This problem only gets worse "across languages".  Learning rudimentary Italian really opened the flood gates on this.

Consider the Italian for headache.  It is, should you ever need to know, "mal di testa".

Mal makes perfect sense.  Malaise, malware, malfeasance, mal de mer for sea sickness.  Mal is bad.

But testa.  Hmmmm.  Not an obvious connection there.  In Italian head is "capo".  So what's the deal?

In Latin "tessera" are small bits of stone or broken pottery.  They were used to make those spectacular mosaic floors.  The term for a broken bit of pottery apparently morphed to "testa" for pot.  It must at some intermediate point have designated one that was cracked or broken.  So "mal di testa" is a pain as if your head was a ceramic vessel that had been hit hard enough to crack it!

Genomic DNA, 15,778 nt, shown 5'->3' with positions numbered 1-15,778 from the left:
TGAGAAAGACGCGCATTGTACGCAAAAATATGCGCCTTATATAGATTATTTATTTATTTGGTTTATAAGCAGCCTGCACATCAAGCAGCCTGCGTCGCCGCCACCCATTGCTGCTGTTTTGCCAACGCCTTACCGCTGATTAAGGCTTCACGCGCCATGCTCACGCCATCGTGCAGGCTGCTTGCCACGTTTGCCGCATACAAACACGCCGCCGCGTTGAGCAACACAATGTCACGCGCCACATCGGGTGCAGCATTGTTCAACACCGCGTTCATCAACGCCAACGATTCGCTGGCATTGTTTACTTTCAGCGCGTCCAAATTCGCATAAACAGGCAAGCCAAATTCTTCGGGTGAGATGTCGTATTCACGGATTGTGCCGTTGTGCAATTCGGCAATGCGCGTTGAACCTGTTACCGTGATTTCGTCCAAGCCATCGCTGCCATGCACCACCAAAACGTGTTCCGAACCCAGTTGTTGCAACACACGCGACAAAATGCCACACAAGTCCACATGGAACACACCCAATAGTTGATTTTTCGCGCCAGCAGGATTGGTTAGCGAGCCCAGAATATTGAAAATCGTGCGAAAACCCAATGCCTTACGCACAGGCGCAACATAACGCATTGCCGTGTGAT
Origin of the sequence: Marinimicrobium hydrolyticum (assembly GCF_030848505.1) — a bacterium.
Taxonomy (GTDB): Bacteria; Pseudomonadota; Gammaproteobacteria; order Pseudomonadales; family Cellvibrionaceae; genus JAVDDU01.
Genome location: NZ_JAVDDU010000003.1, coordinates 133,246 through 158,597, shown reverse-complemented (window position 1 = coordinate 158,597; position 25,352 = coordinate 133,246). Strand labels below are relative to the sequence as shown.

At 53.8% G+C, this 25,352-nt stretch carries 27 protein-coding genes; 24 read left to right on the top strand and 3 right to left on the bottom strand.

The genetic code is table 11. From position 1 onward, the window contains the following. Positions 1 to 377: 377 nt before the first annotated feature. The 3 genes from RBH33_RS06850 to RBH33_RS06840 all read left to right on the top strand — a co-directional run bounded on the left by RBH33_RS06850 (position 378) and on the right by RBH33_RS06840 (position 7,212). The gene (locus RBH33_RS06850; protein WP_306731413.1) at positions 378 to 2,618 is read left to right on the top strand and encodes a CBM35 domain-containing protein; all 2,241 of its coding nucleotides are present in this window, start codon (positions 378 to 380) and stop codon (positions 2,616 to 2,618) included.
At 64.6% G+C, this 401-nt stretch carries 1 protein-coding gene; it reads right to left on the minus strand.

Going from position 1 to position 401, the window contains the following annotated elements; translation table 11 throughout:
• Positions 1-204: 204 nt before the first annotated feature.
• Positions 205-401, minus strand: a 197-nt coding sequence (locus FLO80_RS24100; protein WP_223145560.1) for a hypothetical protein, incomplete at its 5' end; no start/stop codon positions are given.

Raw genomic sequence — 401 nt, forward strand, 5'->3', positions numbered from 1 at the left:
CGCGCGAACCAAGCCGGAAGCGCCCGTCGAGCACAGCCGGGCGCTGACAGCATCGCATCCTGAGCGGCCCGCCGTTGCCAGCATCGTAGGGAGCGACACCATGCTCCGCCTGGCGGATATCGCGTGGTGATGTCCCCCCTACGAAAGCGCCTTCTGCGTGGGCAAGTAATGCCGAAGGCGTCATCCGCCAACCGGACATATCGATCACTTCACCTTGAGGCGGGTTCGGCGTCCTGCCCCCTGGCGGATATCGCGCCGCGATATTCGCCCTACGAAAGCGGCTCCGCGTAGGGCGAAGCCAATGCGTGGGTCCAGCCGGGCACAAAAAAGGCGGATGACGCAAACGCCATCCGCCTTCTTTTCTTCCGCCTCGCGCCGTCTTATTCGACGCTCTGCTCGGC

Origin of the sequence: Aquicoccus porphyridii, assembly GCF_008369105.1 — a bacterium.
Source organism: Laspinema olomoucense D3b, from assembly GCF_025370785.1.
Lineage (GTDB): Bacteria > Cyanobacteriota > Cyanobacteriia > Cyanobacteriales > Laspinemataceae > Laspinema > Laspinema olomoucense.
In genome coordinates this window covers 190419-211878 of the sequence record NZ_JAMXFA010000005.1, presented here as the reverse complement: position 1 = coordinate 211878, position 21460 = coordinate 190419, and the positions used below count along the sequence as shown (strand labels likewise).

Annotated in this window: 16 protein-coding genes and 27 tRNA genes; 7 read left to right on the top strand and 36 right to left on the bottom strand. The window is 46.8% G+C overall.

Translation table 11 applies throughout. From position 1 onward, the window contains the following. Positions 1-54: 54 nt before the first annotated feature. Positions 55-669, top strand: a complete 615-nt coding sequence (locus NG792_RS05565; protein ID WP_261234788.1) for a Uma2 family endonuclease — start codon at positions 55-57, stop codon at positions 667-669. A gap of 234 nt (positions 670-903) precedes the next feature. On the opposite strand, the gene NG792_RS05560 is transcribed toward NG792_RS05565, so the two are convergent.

I suppose at one time or another most of us have been there, experienced that.

So the term appears to have nothing to do with "testes" for testicle, or with testify. The connection there was that in ancient Rome when you were called upon to tell the truth in court you had to, well, by grasping the appropriate area indicate that you were putting your manly reputation on the line.  What women were supposed to do in this circumstance is unclear.

In the late Roman world where this odd tesserae/testa mutation was happening there were by coincidence (or was it?) a type of vessel called a face pot.  I have excavated a few fragments over the years.  Intact they look like this:



These guys look pretty chipper, despite being in all probability burial urns for cremations.